Overcoming your fear of posting on LinkedIn

Let me make a small confession: I used to be scared about posting on LinkedIn. So I get it. You might not post because you’re worried about what people think, you might think what you have to say isn’t sufficiently “thought leadership”, or you might just not know where to start.

If you’ve invested time and energy into updating your LinkedIn profile that would all be wasted if you never posted anything. It doesn’t have to be something to worry about, so here’s some great advice about overcoming your fear of posting on LinkedIn.

Not perfect is perfect!

What you post on LinkedIn doesn’t have to be world-changing, and it certainly doesn’t have to be perfect. It just has to be authentic.

There’s a wide range of types of posts on LinkedIn, everything from here’s what I did today, to highlighting a company or personal achievement, to thanking someone who has helped you. Not all posts are lightening bolts meant to shake up people’s world. A simple post could just be about a course you’ve signed up to, or a new project you’re excited to get underway.

Don’t spend all morning drafting an update, just write it, check it for spelling and grammar and then post it! As Facebook says, done is better than perfect.

You’re not visible if you’re not posting

If you’re thinking that a new role is on the cards then, as with many things in life, what’s important is that you show up on LinkedIn. Your shiny new profile will be seen by approximately no one if you aren’t actively posting and engaging on the platform.

If you’re worried about your boss suddenly seeing your activity and getting suspicious, you should read my blog about staying active on LinkedIn all year round, which will help you divert attention away from a sudden explosion of activity.

When considering looking for a new role your job on LinkedIn is to be visible, to remind people you’re around, and to look like a decent candidate if a recruiting manager takes a look at your profile.

When recruiting for clients I always have a look not only at the profile but at the person’s activity. It’s possible to see all of a person’s activity, from which posts they have interacted with or liked, to articles and posts of their own. So it’s important you have some activity for HR people to take a look at.

Start small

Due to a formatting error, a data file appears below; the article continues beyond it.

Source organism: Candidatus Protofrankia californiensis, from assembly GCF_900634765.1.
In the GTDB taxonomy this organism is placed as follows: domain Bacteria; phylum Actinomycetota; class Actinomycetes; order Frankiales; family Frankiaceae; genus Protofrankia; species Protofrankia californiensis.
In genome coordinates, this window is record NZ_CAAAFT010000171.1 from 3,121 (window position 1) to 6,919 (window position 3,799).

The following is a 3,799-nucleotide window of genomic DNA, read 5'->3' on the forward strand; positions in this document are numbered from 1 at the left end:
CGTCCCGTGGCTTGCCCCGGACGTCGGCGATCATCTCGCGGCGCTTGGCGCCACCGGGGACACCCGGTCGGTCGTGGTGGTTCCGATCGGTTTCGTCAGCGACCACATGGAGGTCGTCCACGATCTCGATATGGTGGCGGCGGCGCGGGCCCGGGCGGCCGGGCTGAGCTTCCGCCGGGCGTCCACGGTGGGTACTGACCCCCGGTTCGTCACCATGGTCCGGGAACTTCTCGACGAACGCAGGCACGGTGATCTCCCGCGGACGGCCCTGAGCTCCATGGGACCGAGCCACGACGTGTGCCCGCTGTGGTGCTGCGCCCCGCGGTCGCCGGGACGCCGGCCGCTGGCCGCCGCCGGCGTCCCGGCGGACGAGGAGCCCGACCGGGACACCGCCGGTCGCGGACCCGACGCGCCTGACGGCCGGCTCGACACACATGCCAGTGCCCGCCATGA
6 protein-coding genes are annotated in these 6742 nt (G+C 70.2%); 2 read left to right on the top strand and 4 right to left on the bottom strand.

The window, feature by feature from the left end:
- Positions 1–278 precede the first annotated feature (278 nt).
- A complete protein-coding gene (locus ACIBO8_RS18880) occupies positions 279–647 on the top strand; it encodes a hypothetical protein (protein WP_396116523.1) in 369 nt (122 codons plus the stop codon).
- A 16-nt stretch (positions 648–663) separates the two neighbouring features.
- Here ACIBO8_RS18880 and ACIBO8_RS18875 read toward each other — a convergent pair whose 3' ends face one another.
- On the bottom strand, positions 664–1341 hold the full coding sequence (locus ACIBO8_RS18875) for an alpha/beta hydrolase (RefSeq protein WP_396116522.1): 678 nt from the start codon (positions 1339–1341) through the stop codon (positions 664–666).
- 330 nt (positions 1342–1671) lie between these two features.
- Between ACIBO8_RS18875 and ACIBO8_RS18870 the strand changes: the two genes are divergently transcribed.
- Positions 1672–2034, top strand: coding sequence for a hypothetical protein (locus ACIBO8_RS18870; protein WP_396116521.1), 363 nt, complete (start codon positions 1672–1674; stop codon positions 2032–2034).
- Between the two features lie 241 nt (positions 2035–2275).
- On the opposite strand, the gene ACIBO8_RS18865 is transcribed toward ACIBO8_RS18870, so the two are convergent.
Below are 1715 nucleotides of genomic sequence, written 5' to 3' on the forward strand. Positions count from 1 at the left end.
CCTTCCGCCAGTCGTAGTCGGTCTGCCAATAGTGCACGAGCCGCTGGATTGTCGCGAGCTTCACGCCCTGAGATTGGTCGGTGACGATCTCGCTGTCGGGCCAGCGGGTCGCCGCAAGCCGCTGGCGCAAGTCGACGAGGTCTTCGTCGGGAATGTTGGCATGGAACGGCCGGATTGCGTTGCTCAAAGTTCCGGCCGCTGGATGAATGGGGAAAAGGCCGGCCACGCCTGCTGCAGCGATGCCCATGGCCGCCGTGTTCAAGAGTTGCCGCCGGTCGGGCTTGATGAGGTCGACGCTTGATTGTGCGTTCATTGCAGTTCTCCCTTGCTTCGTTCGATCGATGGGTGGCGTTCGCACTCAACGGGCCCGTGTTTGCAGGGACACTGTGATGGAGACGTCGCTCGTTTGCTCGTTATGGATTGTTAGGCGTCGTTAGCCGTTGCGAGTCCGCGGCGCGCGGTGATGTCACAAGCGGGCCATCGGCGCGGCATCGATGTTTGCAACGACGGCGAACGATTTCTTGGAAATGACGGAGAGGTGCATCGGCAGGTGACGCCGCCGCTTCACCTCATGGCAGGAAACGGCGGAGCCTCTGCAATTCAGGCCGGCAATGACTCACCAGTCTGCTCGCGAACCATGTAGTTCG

You don’t have to start posting on LinkedIn with a huge personal disclosure. Some easy ways to get going are sharing articles from your professional body or a relevant trade magazine, or looking at colleagues’ profiles and sharing something they have posted.

You can also interact with what’s in your feed, adding a comment or tagging a relevant person. The most successful people on LinkedIn use it to be useful, to share knowledge, expertise, and access to their network, in order to add value to other people.

Think about the kinds of small talk you would make standing at the kettle if you were back in the office, and make a start there.

Don’t worry if no one interacts with your posts, just keep trying. The LinkedIn algorithm is a tricky thing and if you haven’t posted in a while it won’t be showing your posts to many people. A simple trick is to like your own post after you’ve posted it. This tells LinkedIn people are engaging with it, and means it is shown to more people. The more people who interact with your post, the more people in your network will see it.

The open job market may seem slow, but the hidden job market is thriving on LinkedIn!

It might seem like slim pickings if you’re searching the usual job boards at the moment, especially as there’s an oversupply of candidates because of the current situation. But the hidden jobs market – the one where opportunities are not publicised widely, or are passed on via networks – is still alive and well. And it tends to live on LinkedIn with our professional connections.

If a former colleague had just the right role for you, you would want to be front of mind for them so you get to find out about it. Posting on LinkedIn keeps you visible and will make you more memorable if that was to happen. We can’t catch up with people via coffees or after-work drinks any more, so LinkedIn is a way to replace some of that networking, helping keep you connected to your network.

For a free and informal chat about preparing for your next job opportunity – including overcoming your fears about posting on LinkedIn – give me call on 07765 894040.


Photo by Adam Solomon on Unsplash

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